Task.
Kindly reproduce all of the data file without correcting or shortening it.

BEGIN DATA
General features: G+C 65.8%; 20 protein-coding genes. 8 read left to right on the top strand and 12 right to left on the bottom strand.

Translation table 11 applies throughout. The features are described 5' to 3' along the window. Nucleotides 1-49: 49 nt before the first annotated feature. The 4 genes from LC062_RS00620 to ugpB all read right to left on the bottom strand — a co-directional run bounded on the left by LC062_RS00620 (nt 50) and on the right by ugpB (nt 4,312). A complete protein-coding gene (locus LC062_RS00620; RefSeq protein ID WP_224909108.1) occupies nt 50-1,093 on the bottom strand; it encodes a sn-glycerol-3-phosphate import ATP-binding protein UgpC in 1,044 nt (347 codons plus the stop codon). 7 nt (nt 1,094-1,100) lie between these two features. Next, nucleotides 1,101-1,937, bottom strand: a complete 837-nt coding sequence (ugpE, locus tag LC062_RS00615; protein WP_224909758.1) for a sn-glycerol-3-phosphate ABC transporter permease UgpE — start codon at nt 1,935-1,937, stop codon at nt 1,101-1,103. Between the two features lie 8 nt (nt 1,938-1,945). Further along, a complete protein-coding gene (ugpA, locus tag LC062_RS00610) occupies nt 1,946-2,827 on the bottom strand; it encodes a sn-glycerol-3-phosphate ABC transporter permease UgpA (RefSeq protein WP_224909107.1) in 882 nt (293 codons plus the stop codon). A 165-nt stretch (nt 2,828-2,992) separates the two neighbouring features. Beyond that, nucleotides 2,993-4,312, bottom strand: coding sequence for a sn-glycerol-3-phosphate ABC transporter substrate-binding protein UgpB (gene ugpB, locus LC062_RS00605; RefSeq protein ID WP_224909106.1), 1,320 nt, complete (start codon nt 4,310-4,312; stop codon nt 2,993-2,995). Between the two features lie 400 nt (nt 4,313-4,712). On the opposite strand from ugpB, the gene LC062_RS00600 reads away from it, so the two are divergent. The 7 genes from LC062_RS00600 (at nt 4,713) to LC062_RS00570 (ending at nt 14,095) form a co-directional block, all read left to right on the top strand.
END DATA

General features: G+C 65.8%; 20 protein-coding genes. 8 read left to right on the top strand and 12 right to left on the bottom strand.

Translation table 11 applies throughout. The features are described 5' to 3' along the window. Nucleotides 1-49: 49 nt before the first annotated feature. The 4 genes from LC062_RS00620 to ugpB all read right to left on the bottom strand — a co-directional run bounded on the left by LC062_RS00620 (nt 50) and on the right by ugpB (nt 4,312). A complete protein-coding gene (locus LC062_RS00620; RefSeq protein ID WP_224909108.1) occupies nt 50-1,093 on the bottom strand; it encodes a sn-glycerol-3-phosphate import ATP-binding protein UgpC in 1,044 nt (347 codons plus the stop codon). 7 nt (nt 1,094-1,100) lie between these two features. Next, nucleotides 1,101-1,937, bottom strand: a complete 837-nt coding sequence (ugpE, locus tag LC062_RS00615; protein WP_224909758.1) for a sn-glycerol-3-phosphate ABC transporter permease UgpE — start codon at nt 1,935-1,937, stop codon at nt 1,101-1,103. Between the two features lie 8 nt (nt 1,938-1,945). Further along, a complete protein-coding gene (ugpA, locus tag LC062_RS00610) occupies nt 1,946-2,827 on the bottom strand; it encodes a sn-glycerol-3-phosphate ABC transporter permease UgpA (RefSeq protein WP_224909107.1) in 882 nt (293 codons plus the stop codon). A 165-nt stretch (nt 2,828-2,992) separates the two neighbouring features. Beyond that, nucleotides 2,993-4,312, bottom strand: coding sequence for a sn-glycerol-3-phosphate ABC transporter substrate-binding protein UgpB (gene ugpB, locus LC062_RS00605; RefSeq protein ID WP_224909106.1), 1,320 nt, complete (start codon nt 4,310-4,312; stop codon nt 2,993-2,995). Between the two features lie 400 nt (nt 4,313-4,712). On the opposite strand from ugpB, the gene LC062_RS00600 reads away from it, so the two are divergent. The 7 genes from LC062_RS00600 (at nt 4,713) to LC062_RS00570 (ending at nt 14,095) form a co-directional block, all read left to right on the top strand.